For this subject file, systematic research was carried out in several archive collections. Consultation of the National Archives in Kew, in the United Kingdom, provided detailed information on the process of decolonisation of the British Empire in Asia and Africa. The following sections of the archives were specifically explored: Foreign and Commonwealth Office (FCO), Foreign Office (FO), Dominions Office (DO), Colonial Office (CO), Cabinet Office (CAB), Prime Minister’s Office (PREM) and Ministry of Power (POWE).
On the subject of French decolonisation in Indochina and Africa, we consulted the French Diplomatic Documents (DDF) and the National Overseas Archives in Aix-en-Provence, especially the collections of the Political Affairs Department in the Colonies Ministry, the Departmental Service for General Intelligence in Algiers (SDRG), the Ministry of State for Algerian Affairs, the Special Administrative Sections in Algeria (SAS), the French High Commission for Indochina and several sections of the Private Overseas Archives.
With regard to the debates on the question of the EEC’s association with the OCTs, the AASM and the ACP, several holdings of the Historical Archives of the European Union in Florence were particularly useful, especially the following: Assemblée parlementaire européenne et Parlement européen (PE0), Organes parlementaires pour la coopération au développement (ACP), DGVIII Développement de l’outre mer (BAC 08), CECA Haute Autorité — Service Juridique (CEAB01), Secrétariat général du Comité interministériel pour les questions de coopération économique européenne (SGCICEE) and the section on Sub-Saharan Africa in the private collections of Edoardo Martino (EM).
In addition to the diplomatic and institutional documents found in archive collections, the subject file also includes several press articles from a range of newspapers such as Le Monde, L’Express, Le Figaro, L’Humanité, Le Combat, France Observateur, Le Populaire, Belgique d’outre-mer, La Libre Belgique, La Dernière Heure, Le Phare Dimanche, La Nouvelle Gazette, La Flandre libérale, Le Drapeau rouge, Luxemburger Wort, Corriere della Sera, Het Parool, New Statesman, Die Welt, Süddeutsche Zeitung and Pravda.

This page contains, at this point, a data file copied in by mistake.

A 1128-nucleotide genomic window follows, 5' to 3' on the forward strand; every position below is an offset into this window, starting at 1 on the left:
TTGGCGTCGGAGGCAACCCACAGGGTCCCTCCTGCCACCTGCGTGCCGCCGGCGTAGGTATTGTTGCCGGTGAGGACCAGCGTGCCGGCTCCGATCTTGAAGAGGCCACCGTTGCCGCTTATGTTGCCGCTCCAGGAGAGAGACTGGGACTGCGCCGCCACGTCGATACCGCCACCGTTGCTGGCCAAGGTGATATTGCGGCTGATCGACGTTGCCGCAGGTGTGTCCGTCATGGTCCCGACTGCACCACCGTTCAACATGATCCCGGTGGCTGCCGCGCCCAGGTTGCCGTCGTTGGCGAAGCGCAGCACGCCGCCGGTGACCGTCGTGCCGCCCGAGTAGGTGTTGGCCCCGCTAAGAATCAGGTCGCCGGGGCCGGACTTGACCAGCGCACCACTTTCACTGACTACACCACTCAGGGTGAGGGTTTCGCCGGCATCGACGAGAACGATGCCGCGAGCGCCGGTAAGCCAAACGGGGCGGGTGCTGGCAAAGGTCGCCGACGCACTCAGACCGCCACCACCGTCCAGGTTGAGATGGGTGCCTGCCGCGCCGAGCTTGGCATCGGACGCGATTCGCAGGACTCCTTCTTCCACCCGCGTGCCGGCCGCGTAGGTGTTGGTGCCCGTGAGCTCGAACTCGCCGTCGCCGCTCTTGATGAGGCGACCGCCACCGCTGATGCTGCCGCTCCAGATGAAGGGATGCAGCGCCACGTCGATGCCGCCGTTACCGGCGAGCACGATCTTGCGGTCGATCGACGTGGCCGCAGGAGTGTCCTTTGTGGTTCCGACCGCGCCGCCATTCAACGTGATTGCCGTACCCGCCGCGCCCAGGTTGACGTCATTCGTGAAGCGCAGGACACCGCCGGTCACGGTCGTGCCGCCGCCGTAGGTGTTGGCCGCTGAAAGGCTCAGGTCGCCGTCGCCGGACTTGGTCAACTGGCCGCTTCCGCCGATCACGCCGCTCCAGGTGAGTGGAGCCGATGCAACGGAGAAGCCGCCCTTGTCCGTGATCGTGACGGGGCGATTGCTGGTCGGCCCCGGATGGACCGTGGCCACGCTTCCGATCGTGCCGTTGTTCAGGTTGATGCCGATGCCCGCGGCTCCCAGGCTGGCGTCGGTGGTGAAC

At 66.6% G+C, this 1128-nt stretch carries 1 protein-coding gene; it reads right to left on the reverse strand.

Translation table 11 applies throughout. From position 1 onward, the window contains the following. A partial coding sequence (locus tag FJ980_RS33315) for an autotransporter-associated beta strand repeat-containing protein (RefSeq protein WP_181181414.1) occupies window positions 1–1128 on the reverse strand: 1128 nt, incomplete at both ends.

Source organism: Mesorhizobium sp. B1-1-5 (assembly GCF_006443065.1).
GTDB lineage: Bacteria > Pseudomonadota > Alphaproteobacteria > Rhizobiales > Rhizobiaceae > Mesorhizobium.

The subject file contains photos and cartoons illustrating key events and players, as well as audio archives and extracts from memoirs.
The resources were selected on the basis of the following criteria:
relevance of the content of the resources to the general question addressed in the subject file and the various topics covered;
reliability of sources;
varied nature of the documents (institutional documents, diplomatic documents, correspondence, speeches, extracts from memoirs, press articles, etc.), documents from different geographical origins, in a variety of languages and formats (texts, images, audio recordings, etc.);
balance between the chapters and sections.
Despite our best efforts, it should be emphasised that some documents were not able to be consulted and/or published, particularly as a result of linguistic difficulties or copyright issues.
Alongside these primary sources, the subject file features a series of educational resources such as interactive maps and timelines, as well as a selected bibliography.
The structure of the subject file
This subject file, which combines thematic and chronological approaches, is structured into four broad chapters:
Decolonisation in Asia;
The emergence of the Third World;
Decolonisation in Africa;
The repercussions of decolonisation on the European integration process.
The chapters are divided into several sections. Each thematic unit starts with an article which sets out the context and the main events linked to the topics addressed.
The units each include an extensive, varied selection of resources presented in chronological order, from the oldest to the most recent. These resources are enhanced with metadata (source, media type, copyright, etc.) and accompanied by contextual, analytical captions.
Finally, the subject file includes several chronologies and an interactive timeline, as well as a specialised bibliography on the topics explored.